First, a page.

Big Ten

Big Ten’s Top 25 Players: 25-21

With the official start of practice less than two months away, Inside the Hall and UM Hoops have again partnered to bring you a preseason breakdown of the top 25 players in the Big Ten for the 2016-2017 season.

With the official start of practice less than two months away, Inside the Hall and UM Hoops have again partnered to bring you a preseason breakdown of the top 25 players in the Big Ten for the 2016-2017 season.

Our selection process involved much deliberation to arrive at a list we hope will provide plenty of reaction and debate. The series will be broken into five parts and first installment of players 25-21 is available below:

25. Muhammad-Ali Abdur-Rahkman, Michigan (6-foot-4, guard, junior)
27.8 mpg, 8.6 ppg, 2.7 rpg, 1.7 apg, 52 eFG percentage

Muhammad-Ali Abdur-Rahkman started last season as a reserve behind Caris LeVert and played limited minutes throughout the non-conference portion of Michigan’s schedule. After LeVert went down in the Big Ten opener, Abdur-Rahkman stepped up at the two-guard spot for the Wolverines.

He averaged 10 points per game in league play and was one of the only reliable playmakers off the dribble for the Wolverines. He’s unique for an off-the-dribble player because he’s very efficient finishing at the rim (57% in Big Ten games) and he doesn’t turn the ball over often. He used just 16% of available possessions for Michigan last season and it will be interesting to see how his role grows as a junior with John Beilein having an offseason to think of ways to integrate his ability to get to the rim.

24. Dom Uhl, Iowa (6-foot-9, forward, junior)
17.2 mpg, 6.0 ppg, 3.6 rpg, 0.8 apg, 49.7 eFG percentage

Somebody has to step up for Iowa, right?

The Hawkeyes graduated Anthony Clemmons, Adam Woodbury, Jarrod Uthoff and Mike Gesell, so there will be plenty of opportunity next season under Fran McCaffery. Uhl isn’t a traditional big man at 6-foot-9 and 215 pounds, but that is part of what makes him intriguing. He shot 45 percent on 3s as a sophomore and just 39.6 percent on 2s.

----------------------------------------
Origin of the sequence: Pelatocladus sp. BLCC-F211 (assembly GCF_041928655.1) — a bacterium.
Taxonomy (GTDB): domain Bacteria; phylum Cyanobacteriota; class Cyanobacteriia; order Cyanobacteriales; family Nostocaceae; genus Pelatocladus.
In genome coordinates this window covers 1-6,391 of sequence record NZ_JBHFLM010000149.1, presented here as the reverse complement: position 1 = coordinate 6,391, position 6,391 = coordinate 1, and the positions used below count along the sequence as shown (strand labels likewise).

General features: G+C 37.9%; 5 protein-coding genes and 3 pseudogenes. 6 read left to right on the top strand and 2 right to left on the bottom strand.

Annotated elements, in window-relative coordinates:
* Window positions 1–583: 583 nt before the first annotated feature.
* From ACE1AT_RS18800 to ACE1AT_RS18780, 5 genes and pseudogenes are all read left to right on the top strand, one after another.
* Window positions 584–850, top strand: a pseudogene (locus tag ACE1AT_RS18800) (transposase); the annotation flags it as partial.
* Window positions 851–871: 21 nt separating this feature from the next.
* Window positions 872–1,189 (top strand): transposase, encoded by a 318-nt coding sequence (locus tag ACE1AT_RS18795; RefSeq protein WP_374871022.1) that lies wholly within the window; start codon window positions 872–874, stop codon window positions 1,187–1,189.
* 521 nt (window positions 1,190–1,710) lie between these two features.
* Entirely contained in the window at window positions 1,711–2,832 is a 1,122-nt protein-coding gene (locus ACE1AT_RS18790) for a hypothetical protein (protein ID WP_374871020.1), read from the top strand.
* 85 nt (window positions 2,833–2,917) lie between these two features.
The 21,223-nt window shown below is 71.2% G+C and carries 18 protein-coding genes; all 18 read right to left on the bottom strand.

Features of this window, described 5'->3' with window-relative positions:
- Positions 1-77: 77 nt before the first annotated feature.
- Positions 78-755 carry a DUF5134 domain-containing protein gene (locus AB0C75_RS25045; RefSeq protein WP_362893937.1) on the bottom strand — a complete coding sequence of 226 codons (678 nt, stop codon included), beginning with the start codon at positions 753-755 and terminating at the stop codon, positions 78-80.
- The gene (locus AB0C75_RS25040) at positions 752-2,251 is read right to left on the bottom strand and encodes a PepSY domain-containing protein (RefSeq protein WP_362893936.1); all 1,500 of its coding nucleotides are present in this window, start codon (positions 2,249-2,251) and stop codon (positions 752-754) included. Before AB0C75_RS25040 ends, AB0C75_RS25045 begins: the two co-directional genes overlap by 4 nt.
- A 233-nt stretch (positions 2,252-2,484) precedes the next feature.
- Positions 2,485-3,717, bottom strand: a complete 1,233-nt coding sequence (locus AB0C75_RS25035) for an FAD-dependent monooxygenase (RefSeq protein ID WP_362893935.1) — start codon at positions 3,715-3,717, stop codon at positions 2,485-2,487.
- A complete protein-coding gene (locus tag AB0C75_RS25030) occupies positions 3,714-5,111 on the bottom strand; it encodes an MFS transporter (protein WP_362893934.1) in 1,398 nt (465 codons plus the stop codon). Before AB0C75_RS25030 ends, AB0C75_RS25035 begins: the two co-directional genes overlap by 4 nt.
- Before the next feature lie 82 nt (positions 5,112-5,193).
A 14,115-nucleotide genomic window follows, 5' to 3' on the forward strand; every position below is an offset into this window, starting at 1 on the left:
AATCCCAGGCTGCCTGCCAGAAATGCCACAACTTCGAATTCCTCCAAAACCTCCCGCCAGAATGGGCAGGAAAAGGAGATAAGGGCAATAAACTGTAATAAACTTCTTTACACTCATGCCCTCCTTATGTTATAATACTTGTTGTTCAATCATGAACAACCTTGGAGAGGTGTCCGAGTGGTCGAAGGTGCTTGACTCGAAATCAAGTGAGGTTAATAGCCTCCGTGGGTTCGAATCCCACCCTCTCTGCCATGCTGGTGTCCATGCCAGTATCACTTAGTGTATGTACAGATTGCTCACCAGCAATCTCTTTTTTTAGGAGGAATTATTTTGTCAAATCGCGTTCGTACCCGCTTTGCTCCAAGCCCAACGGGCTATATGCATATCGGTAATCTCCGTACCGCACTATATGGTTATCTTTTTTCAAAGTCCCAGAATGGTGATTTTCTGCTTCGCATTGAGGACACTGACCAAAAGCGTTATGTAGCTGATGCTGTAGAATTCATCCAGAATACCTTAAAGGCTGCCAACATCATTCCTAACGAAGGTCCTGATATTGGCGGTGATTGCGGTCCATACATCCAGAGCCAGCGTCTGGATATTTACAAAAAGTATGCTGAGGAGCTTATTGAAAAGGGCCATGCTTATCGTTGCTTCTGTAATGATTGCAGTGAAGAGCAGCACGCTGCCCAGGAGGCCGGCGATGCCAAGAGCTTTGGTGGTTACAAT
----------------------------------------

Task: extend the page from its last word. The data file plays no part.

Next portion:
In recent comments, McCaffery spoke highly of Uhl’s offseason work and suggested that he expects him to have a more well-rounded game in his third season. Specifically, McCaffery said Uhl is now more comfortable finishing at the rim and in transition. As Iowa’s top returning reserve, Uhl’s time to take a major step forward is here.

23. Corey Sanders, Rutgers (6-foot-2, guard, sophomore)
33.4 mpg, 15.9 ppg, 4.3 apg, 3.3 rpg, 1.8 spg, 47.8 eFG percentage

Sanders was one of the Big Ten’s most entertaining players last season, but was difficult to place on the list. His numbers were a bit hollow given his lack of efficiency and the fact that Rutgers wasn’t even competitive in most Big Ten games. He used the highest percentage of possessions of any Big Ten player in league play (30.3) and ranked third in the league in assist rate (35.5 percent) and second in steal percentage (3.2).

He did, however, shoot a dismal 26.3 percent on 3s in Big Ten play and had the worst efficiency numbers as the ball handler in pick-and-roll situations of any player in the league who had at least 100 possessions.

Sanders tested the NBA draft waters before wisely opting to return for his sophomore season. Perhaps better coaching and structure under first-year coach Steve Pikiell will help him grow in his second season. There’s no questioning his talent, but including him on the list despite being ranked 77 of 88 Big Ten players in KenPom’s offensive rating metric was a slight bet that he’ll clean up some of the recklessness in his game.

22. Shep Garner, Penn State (6-foot-1, guard, junior)
35.2 mpg, 14.8 ppg, 3.4 apg, 3.2 rpg, 1.2 spg, 47.8 eFG percentage

The atmosphere in the Bryce Jordan Center might be the worst of any Big Ten venue. That, however, could change in the coming seasons as Pat Chambers continues to improve the overall talent level in State College. The Nittany Lions welcome one of the league’s best incoming recruiting classes this fall, but the key to taking another step forward in the conference starts with Garner.

As a sophomore, he was Penn State’s second leading scorer and was second on the team in assists. He also improved his 3-point shooting by three percent from his freshman season and increased his free throw rate (FTA/FGA) by 13 percent. Additionally, he ranked in the top half of Big Ten players in points per possession (minimum 100 possessions) as the ball handler in pick-and-roll situations at .82 according to Synergy Sports. With better talent around him in his third season, look for Garner to take another step forward as a junior.

21. Kevin Huerter, Maryland (6-foot-6, forward, freshman)
USA Basketball U18 team

Maryland lost a significant portion of its 3-point shooting from last year’s roster and Kevin Huerter should fill that void immediately.

The 6-foot-6 freshman is an elite perimeter shooter and he’s proven it at multiple levels. He made 45% of his threes as a senior at Shenendehowa and 42% of his threes on the Nike EYBL circuit. He also made the cut for the USA Basketball U18 team which coasted to a FIBA Americas Gold Medal.

But it would be selling Huerter short to say that he’s just a shooter. He averaged eight rebounds and six assists per game in high school and shows a terrific feel for the game with his passing ability and vision.

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